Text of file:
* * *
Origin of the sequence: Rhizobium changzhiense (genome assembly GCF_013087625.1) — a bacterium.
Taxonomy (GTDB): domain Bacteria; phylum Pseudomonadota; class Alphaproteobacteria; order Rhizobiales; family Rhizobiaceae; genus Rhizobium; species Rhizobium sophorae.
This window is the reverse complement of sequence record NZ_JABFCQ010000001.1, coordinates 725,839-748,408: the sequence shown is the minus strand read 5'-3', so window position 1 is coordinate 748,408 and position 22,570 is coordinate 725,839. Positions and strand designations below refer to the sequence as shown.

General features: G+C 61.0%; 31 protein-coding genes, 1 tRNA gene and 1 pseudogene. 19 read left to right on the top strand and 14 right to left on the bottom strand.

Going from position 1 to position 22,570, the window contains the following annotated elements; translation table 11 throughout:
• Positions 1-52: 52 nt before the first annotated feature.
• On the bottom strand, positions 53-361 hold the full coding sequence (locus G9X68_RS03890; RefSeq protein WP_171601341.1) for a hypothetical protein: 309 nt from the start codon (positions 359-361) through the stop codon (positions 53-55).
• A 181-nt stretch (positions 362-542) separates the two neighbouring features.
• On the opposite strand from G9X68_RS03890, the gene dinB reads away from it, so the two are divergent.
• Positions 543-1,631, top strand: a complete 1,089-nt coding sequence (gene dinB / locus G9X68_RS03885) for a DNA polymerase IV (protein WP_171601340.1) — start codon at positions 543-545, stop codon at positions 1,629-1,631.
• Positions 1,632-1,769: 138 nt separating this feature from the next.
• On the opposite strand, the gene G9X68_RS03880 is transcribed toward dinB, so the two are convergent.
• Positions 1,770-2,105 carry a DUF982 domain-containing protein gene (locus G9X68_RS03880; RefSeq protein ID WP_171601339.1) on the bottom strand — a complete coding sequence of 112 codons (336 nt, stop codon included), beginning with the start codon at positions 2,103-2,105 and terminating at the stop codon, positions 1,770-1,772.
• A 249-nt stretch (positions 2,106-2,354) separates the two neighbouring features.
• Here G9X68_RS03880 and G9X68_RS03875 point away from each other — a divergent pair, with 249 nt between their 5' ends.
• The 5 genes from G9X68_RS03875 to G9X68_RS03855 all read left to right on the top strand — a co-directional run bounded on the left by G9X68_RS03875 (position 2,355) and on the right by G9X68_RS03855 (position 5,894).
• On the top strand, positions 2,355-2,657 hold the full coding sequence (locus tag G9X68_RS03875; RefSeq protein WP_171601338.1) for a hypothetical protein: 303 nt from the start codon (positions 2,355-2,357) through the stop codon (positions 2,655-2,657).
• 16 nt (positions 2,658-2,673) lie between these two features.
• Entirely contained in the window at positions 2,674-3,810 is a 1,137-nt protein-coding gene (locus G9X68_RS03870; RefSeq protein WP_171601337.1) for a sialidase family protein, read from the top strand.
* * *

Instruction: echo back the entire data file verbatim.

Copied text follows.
Origin of the sequence: Rhizobium changzhiense (genome assembly GCF_013087625.1) — a bacterium.
Taxonomy (GTDB): domain Bacteria; phylum Pseudomonadota; class Alphaproteobacteria; order Rhizobiales; family Rhizobiaceae; genus Rhizobium; species Rhizobium sophorae.
This window is the reverse complement of sequence record NZ_JABFCQ010000001.1, coordinates 725,839-748,408: the sequence shown is the minus strand read 5'-3', so window position 1 is coordinate 748,408 and position 22,570 is coordinate 725,839. Positions and strand designations below refer to the sequence as shown.

General features: G+C 61.0%; 31 protein-coding genes, 1 tRNA gene and 1 pseudogene. 19 read left to right on the top strand and 14 right to left on the bottom strand.

Going from position 1 to position 22,570, the window contains the following annotated elements; translation table 11 throughout:
• Positions 1-52: 52 nt before the first annotated feature.
• On the bottom strand, positions 53-361 hold the full coding sequence (locus G9X68_RS03890; RefSeq protein WP_171601341.1) for a hypothetical protein: 309 nt from the start codon (positions 359-361) through the stop codon (positions 53-55).
• A 181-nt stretch (positions 362-542) separates the two neighbouring features.
• On the opposite strand from G9X68_RS03890, the gene dinB reads away from it, so the two are divergent.
• Positions 543-1,631, top strand: a complete 1,089-nt coding sequence (gene dinB / locus G9X68_RS03885) for a DNA polymerase IV (protein WP_171601340.1) — start codon at positions 543-545, stop codon at positions 1,629-1,631.
• Positions 1,632-1,769: 138 nt separating this feature from the next.
• On the opposite strand, the gene G9X68_RS03880 is transcribed toward dinB, so the two are convergent.
• Positions 1,770-2,105 carry a DUF982 domain-containing protein gene (locus G9X68_RS03880; RefSeq protein ID WP_171601339.1) on the bottom strand — a complete coding sequence of 112 codons (336 nt, stop codon included), beginning with the start codon at positions 2,103-2,105 and terminating at the stop codon, positions 1,770-1,772.
• A 249-nt stretch (positions 2,106-2,354) separates the two neighbouring features.
• Here G9X68_RS03880 and G9X68_RS03875 point away from each other — a divergent pair, with 249 nt between their 5' ends.
• The 5 genes from G9X68_RS03875 to G9X68_RS03855 all read left to right on the top strand — a co-directional run bounded on the left by G9X68_RS03875 (position 2,355) and on the right by G9X68_RS03855 (position 5,894).
• On the top strand, positions 2,355-2,657 hold the full coding sequence (locus tag G9X68_RS03875; RefSeq protein WP_171601338.1) for a hypothetical protein: 303 nt from the start codon (positions 2,355-2,357) through the stop codon (positions 2,655-2,657).
• 16 nt (positions 2,658-2,673) lie between these two features.
• Entirely contained in the window at positions 2,674-3,810 is a 1,137-nt protein-coding gene (locus G9X68_RS03870; RefSeq protein WP_171601337.1) for a sialidase family protein, read from the top strand.